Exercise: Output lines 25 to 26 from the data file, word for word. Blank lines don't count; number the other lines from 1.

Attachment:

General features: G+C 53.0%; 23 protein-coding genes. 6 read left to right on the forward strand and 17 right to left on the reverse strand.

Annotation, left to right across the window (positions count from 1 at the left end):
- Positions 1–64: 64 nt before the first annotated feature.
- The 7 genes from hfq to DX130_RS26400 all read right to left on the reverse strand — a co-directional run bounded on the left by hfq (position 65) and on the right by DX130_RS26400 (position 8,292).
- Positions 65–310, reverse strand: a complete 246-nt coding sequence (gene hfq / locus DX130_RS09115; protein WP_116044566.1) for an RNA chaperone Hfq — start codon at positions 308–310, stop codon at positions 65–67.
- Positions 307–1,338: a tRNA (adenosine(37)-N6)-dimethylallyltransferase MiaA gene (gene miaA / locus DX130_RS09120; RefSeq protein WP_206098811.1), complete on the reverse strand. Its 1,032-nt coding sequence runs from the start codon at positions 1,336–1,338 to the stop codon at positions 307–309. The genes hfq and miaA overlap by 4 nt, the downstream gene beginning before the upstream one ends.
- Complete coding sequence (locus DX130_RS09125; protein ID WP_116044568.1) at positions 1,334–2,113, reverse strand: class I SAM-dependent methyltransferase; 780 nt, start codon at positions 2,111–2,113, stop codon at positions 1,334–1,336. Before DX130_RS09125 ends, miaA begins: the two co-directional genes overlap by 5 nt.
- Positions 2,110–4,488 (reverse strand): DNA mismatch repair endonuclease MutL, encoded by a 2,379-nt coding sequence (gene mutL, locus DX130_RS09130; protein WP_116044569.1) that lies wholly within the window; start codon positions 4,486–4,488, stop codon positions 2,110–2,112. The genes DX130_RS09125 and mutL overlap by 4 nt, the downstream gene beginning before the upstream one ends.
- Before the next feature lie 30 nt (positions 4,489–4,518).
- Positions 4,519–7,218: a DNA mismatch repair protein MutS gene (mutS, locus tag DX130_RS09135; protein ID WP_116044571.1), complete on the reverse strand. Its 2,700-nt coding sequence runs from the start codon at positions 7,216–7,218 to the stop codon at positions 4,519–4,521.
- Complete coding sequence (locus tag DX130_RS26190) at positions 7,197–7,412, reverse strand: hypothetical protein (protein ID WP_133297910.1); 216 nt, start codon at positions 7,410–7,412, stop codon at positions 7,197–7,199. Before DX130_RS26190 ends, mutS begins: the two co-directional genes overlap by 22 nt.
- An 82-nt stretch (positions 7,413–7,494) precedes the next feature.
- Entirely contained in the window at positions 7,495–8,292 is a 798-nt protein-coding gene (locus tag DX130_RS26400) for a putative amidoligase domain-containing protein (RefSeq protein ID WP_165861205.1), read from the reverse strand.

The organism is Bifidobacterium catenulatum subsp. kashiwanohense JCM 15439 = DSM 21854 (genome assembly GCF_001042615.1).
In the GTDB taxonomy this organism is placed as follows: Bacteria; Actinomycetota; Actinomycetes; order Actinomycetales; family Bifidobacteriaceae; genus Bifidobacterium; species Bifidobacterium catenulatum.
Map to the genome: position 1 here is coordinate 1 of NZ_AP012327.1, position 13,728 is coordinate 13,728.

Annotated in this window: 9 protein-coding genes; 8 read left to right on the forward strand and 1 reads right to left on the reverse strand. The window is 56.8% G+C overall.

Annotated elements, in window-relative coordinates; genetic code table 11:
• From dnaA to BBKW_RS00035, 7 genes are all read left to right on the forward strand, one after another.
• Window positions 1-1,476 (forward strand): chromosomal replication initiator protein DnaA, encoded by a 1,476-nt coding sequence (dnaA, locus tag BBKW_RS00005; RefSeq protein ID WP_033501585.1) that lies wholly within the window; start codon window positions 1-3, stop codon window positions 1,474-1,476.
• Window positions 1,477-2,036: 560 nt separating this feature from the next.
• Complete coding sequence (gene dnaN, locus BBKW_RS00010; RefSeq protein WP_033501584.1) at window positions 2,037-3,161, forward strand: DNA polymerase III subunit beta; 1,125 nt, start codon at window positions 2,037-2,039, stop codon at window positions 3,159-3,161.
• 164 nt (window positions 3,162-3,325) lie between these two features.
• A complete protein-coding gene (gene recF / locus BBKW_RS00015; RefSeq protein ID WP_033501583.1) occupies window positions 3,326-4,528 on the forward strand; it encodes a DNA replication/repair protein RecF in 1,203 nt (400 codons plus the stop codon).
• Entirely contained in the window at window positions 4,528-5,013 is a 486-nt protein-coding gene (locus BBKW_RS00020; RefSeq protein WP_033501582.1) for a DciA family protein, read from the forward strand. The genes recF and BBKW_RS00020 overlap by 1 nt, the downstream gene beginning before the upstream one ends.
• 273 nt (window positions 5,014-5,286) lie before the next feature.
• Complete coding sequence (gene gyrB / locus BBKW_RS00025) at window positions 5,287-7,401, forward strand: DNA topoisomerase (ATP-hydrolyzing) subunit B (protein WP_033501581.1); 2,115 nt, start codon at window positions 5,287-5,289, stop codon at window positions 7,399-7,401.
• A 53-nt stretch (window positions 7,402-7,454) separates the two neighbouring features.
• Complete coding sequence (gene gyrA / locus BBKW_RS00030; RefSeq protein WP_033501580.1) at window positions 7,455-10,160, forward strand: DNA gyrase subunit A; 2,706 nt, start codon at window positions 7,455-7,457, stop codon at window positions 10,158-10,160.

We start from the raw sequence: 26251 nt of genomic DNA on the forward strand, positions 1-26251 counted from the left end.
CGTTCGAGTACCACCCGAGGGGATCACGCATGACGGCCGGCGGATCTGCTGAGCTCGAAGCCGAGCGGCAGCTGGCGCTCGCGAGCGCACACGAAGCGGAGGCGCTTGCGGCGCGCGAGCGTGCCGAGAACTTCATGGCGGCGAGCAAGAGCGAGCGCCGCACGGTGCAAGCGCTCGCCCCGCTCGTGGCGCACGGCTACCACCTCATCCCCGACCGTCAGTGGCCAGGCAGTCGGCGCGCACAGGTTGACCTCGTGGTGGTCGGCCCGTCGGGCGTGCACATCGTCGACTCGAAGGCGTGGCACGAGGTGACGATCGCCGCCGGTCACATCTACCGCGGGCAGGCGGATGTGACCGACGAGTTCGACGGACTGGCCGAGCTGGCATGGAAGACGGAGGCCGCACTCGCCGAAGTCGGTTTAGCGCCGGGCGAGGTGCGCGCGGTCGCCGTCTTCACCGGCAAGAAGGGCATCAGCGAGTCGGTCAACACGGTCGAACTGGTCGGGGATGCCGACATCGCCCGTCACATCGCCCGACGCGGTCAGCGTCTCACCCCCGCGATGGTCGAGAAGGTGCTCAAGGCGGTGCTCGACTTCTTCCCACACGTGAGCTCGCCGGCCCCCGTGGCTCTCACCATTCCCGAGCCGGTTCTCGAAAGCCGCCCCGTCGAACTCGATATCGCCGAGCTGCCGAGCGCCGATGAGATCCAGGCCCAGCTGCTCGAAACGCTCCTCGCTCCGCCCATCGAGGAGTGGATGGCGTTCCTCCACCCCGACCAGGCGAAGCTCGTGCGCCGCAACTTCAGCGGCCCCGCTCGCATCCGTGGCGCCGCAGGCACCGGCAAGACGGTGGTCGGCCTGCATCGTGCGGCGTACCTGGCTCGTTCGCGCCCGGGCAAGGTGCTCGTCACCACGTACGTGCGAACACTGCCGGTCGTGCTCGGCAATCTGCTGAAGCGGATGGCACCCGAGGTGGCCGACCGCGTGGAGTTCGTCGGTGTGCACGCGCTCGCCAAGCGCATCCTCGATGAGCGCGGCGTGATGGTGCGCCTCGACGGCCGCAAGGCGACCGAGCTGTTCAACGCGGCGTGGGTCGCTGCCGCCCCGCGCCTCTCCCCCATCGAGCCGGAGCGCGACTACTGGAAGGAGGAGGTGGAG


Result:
• Entirely contained in the window at window positions 4,528-5,013 is a 486-nt protein-coding gene (locus BBKW_RS00020; RefSeq protein WP_033501582.1) for a DciA family protein, read from the forward strand. The genes recF and BBKW_RS00020 overlap by 1 nt, the downstream gene beginning before the upstream one ends.
• 273 nt (window positions 5,014-5,286) lie before the next feature.